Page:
With just a few months left before America starts taking its biggest-ever self-portrait, the U.S. Census Bureau is grappling with a host of concerns about the head count, including how to ensure that it is secure and accurate and the challenge of getting most people to answer questions online.
All of that is on top of the main attention-grabber of the 2020 census so far — a citizenship question that was nixed by the Supreme Court, dropped by the Trump administration, resuscitated briefly and then abandoned again.
Beginning early next year, residents from Utqiagvik, Alaska, the town formerly known as Barrow, to Key West, Florida, will be quizzed on their sex, age, race, the type of home they have and how they are related to everyone living with them.
At stake is the balance of political power in a deeply divided country, billions of dollars a year in federal funding and population data that will shape business decisions nationwide for years to come.
Costing as much as $15.6 billion, the once-a-decade census not only captures the United States at a given moment — in this case April 1, 2020, officially — but it is perhaps the only thing every U.S. household is legally required to participate in regardless of who lives there.
Counting some 330 million heads is the largest peacetime operation the federal government undertakes. The Census Bureau hires a half million workers, opens around 250 offices and mails out a multitude of forms in English and 12 other languages to more than 130 million households.
"The kind of scale we're talking about to count this nation is massive, massive, massive," Democratic Rep. Darren Soto of Florida said recently.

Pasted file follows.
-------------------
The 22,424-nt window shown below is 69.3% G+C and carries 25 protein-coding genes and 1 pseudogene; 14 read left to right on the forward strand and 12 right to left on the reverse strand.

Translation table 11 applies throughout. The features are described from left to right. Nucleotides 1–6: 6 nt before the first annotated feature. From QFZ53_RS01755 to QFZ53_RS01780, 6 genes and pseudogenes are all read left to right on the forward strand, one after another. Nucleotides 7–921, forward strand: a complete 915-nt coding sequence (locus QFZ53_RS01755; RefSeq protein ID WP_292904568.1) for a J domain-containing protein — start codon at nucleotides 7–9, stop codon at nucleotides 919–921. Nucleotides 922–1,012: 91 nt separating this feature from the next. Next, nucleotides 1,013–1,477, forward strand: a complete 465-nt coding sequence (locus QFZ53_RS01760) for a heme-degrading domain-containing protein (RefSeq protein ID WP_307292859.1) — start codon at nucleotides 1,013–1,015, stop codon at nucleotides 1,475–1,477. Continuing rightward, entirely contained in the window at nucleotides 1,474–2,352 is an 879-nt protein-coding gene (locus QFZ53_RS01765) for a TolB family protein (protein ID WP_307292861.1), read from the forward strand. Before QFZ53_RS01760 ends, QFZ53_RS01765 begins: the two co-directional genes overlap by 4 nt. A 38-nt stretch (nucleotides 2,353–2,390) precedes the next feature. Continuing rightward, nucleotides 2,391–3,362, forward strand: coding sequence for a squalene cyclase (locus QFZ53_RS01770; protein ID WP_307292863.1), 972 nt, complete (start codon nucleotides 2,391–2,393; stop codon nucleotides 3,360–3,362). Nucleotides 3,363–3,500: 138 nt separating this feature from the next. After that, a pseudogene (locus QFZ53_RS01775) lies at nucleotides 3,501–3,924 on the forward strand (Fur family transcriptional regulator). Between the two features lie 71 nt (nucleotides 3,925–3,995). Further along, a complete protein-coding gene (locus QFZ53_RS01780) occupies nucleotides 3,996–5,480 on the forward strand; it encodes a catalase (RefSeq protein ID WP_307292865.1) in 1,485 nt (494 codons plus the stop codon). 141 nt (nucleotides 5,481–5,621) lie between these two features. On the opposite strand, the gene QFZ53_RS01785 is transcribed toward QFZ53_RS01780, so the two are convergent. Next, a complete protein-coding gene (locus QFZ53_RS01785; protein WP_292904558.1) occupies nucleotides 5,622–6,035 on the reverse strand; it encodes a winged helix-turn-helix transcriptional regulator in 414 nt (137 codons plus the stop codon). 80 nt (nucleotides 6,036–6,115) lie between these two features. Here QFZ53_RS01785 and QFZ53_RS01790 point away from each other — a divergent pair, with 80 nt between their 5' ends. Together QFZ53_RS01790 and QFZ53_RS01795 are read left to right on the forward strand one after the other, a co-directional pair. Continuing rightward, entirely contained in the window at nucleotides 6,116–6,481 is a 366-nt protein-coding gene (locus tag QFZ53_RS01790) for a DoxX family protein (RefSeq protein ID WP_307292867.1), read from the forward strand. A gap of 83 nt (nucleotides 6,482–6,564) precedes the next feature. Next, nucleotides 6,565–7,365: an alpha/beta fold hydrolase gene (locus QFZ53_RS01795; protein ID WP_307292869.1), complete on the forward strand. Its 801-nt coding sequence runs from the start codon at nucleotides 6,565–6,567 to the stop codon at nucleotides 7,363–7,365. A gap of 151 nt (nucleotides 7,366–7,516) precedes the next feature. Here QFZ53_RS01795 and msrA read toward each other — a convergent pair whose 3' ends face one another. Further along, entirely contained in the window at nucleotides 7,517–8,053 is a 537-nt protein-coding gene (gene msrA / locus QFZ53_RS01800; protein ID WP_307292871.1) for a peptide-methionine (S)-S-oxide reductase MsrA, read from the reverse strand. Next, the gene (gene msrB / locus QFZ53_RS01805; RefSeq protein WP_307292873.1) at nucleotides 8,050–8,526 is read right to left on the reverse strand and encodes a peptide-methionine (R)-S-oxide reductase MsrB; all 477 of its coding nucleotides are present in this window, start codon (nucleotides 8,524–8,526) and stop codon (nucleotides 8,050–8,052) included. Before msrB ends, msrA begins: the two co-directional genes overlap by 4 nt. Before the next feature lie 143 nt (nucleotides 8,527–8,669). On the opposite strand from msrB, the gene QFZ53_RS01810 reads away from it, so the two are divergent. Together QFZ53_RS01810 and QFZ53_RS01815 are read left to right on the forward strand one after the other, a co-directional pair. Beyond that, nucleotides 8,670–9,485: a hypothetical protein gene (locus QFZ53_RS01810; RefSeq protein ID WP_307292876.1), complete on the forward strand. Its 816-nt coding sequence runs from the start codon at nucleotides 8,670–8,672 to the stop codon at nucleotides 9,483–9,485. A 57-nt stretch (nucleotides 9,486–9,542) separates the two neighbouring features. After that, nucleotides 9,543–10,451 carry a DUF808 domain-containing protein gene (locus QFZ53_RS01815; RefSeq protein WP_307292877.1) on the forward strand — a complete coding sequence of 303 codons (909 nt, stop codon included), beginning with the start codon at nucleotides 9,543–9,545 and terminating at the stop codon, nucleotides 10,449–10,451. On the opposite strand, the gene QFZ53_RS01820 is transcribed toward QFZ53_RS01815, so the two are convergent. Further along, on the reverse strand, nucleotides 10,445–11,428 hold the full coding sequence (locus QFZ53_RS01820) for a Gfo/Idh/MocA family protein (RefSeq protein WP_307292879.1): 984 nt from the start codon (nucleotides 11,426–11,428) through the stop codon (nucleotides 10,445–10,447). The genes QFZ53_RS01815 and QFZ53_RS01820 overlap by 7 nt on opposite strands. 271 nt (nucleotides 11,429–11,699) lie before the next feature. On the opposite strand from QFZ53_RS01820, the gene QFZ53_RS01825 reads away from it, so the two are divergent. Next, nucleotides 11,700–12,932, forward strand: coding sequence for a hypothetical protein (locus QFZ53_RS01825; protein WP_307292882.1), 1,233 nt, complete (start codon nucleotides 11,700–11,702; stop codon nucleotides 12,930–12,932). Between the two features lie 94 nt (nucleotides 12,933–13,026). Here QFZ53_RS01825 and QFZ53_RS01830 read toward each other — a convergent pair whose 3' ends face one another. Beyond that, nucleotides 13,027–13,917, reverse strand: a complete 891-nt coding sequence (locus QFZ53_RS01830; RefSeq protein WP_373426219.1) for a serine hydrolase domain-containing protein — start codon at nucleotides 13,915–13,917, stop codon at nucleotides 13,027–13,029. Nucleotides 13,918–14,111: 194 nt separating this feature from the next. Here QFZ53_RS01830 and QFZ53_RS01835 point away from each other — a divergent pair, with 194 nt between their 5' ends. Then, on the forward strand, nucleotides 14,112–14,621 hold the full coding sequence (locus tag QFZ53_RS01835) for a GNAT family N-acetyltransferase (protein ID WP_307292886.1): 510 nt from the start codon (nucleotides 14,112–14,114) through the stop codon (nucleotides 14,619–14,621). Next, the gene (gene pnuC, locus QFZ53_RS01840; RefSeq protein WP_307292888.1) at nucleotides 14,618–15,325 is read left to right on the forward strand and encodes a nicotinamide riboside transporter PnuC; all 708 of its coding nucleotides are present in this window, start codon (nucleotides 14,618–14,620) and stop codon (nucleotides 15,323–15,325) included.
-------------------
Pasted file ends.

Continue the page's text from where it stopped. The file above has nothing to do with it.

A census has taken place in the U.S. every decade since 1790, and contentious legal fights about it are nothing new. But the Trump administration's attempt to add the citizenship question triggered lawsuits that carried the issue all the way to the Supreme Court.
Opponents of the question said it would have discouraged participation by minorities, primarily Hispanics, who tend to support Democrats. The Republican administration argued that the question would have helped enforce the Voting Rights Act, a rationale that seemed "contrived" to Chief Justice John Roberts in his majority opinion.
President Donald Trump later said the question was needed to help draw congressional districts, even though the Constitution mandates districts based on total population, not the number of citizens.
After the administration abandoned the question, Trump directed federal agencies to compile the information in other ways. That ensured the controversy would continue and raised the possibility that it still might affect the count.
Census Bureau Director Steven Dillingham, a Trump appointee, acknowledged the challenge but vowed to conduct "the best census ever, one that is complete and accurate."
Adriana Ibarra, a 43-year-old doctoral student from Mexico living in Memphis, Tennessee, under a temporary visa, said the chilling effect lingers. She said immigrants who are in the country illegally and others may shy away because they do not feel included in decisions made in their communities anyway.
"There's a feeling that their voice, their vote, their presence does not substantially affect the situation or the course the country is taking," she said.